Public Notice: More Unintended Consequences

If you build it ...

Public Notice: More Unintended Consequences

Thanks to reader Jim Henshaw for pointing out an obvious analogy, regarding my column last week, that helps illustrate the the way classic supply and demand is distorted in the modern housing market. Henshaw cites the example (see "Feedback") of traffic congestion, where it seems the most obvious thing in the world that if you just build more freeway lanes, you'll relieve the congestion. But as traffic engineers and planners have known for decades (Anthony Downs, 1962), that's not the case. In what's known as "induced travel," an easing of congestion brings on an increase in vehicle miles traveled, in almost exact proportion, within a very short period of time. So the wait time on the freeway returns to about the same level – but with more cars using feeder roads, overall travel times may actually be worse. Not what you'd expect, right?

Now consider the housing market: Supply and demand would seem to dictate that, whatever demand may be doing, anything you can do to increase supply must work to bring prices down. And that's true, economists have found, but only within fairly narrow economic segments. Economists have known since the 1980s that the housing market is segmented and "better understood as a set of interrelated submarkets that can move somewhat independently than as a single market," as Rick Jacobus wrote recently in Shelterforce, a publication of the National Housing Institute. "And because of this difference, housing is not generally covered in undergraduate economics courses. Housing is advanced economics."

A seminal study in that field, The Maze of Urban Housing Markets, described five such segments, ranging from the most expensive 20% of housing options to the least expensive 20%, and found that while supply/demand equations worked within each segment, they had little effect on the other segments: Adding a lot of new luxury housing would lower those prices and have some effect on the next submarket down, but almost none below that, such that "the addition of new luxury housing made relatively little difference to the rent for low-cost housing units." Now, match that with the fact that "market rate" new housing in Austin is pretty much defined as being affordable for families making 120% of median income and up – that is, the top 40% of earners. Nothing's really being built for less than that except government-­subsidized affordable housing. So the bottom line, counterintuitively: No amount of new, market rate construction is going to change the price curve for the bottom 50% of earners. (Such a building boom does raise construction and land costs, though, and that effect is felt equally in all market segments.)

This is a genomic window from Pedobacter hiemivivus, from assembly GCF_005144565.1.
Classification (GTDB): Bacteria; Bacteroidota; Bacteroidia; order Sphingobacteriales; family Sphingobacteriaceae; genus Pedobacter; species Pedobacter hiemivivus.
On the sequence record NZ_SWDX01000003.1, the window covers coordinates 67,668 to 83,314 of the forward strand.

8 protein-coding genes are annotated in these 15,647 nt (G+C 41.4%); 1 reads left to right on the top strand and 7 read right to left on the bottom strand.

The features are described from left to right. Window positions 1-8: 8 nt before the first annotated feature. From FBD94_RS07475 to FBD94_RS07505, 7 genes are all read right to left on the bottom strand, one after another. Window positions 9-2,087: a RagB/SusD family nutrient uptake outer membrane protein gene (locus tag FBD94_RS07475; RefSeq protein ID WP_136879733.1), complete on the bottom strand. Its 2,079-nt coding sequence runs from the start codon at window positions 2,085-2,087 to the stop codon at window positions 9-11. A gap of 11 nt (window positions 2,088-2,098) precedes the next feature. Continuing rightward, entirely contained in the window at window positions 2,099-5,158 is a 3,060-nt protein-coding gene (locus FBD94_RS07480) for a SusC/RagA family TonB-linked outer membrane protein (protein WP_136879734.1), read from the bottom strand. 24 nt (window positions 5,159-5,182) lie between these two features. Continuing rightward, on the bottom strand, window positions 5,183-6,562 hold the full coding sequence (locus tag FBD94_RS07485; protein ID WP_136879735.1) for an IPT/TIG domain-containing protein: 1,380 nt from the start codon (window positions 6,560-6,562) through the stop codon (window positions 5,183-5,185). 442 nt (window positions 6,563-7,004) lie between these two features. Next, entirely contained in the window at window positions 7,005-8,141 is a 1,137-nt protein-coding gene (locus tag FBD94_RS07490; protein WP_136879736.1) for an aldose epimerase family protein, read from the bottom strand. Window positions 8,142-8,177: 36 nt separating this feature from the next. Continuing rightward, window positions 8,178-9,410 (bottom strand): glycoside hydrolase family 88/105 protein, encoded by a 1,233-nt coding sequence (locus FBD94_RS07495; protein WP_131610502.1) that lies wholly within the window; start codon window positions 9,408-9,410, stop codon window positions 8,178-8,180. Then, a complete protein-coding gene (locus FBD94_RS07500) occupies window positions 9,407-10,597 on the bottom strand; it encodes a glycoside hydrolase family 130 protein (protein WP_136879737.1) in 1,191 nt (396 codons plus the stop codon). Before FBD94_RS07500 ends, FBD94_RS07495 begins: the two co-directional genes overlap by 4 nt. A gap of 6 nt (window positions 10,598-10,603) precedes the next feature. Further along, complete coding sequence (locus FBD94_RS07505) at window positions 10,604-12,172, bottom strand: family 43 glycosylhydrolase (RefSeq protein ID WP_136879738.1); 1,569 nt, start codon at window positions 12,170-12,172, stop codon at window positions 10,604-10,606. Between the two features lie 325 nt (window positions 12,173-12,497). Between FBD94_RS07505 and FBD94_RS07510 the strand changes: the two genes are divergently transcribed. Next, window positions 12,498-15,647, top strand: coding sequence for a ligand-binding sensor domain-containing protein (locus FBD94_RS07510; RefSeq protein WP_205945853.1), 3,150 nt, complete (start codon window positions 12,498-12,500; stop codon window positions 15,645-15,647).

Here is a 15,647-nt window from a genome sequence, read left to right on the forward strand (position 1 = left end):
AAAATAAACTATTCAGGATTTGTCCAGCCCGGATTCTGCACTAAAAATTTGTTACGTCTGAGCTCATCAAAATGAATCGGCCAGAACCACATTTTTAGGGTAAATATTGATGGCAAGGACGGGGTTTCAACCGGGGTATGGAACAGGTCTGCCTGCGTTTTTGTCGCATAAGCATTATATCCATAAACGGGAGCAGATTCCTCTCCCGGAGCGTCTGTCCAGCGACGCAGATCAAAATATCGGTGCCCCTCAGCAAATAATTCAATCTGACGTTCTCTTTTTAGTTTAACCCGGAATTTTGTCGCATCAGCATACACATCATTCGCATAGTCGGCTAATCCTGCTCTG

In that light, Austin's common practice of prioritizing overall "capacity" over the preservation of existing affordability seems especially shortsighted. There are lots of reasons to justify tearing down, say, 10 older, currently affordable housing units in order to make way for 100 new "market rate" ones. But affordability is most certainly not one of them. Those 10 missing units, coming directly out of the inventory of what most people mean when they talk about affordable housing options, will have a direct impact on everyday affordability. The 100 new units may keep prices from rising so fast in the top end of the market – though that demand seems to keep growing as well – but trickle down to the lower 50%? Again, not so much.

Meanwhile, everybody's still waiting for the release of the Land Devel­op­ment Code rewrite, draft 2. Council got a sneak peek at the maps on Friday and a briefing on text changes at a committee meeting Monday, but there's as yet no word on when either will be released. Still, Coun­cil's scheduled to start voting in 10 days.


Aquatic Hiring Days start today, Thu., Jan. 30, 4-8pm at the PARD Aquatic Office, 2818 San Gabriel St. The Parks Dept. is looking for lifeguards, swim instructors and coaches, and pool cashiers for the summer; see LifeguardAustin.com for full info.


And of course, a shout-out to this weekend's Big Game: Saturday's 13th annual Puppy Bowl, 11am-2pm at the Austin Humane Society, 124 W. Anderson Ln., and continuing 2-5pm at Yard Bar, 6700 Burnet. Go to bit.ly/AHSPuppyBowl2020 to register to attend or compete.

Send gossip, dirt, innuendo, rumors, and other useful grist to nbarbaro@austinchronicle.com.

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KEYWORDS FOR THIS STORY

supply and demand, land development code, LDC revision, Rick Jacobus

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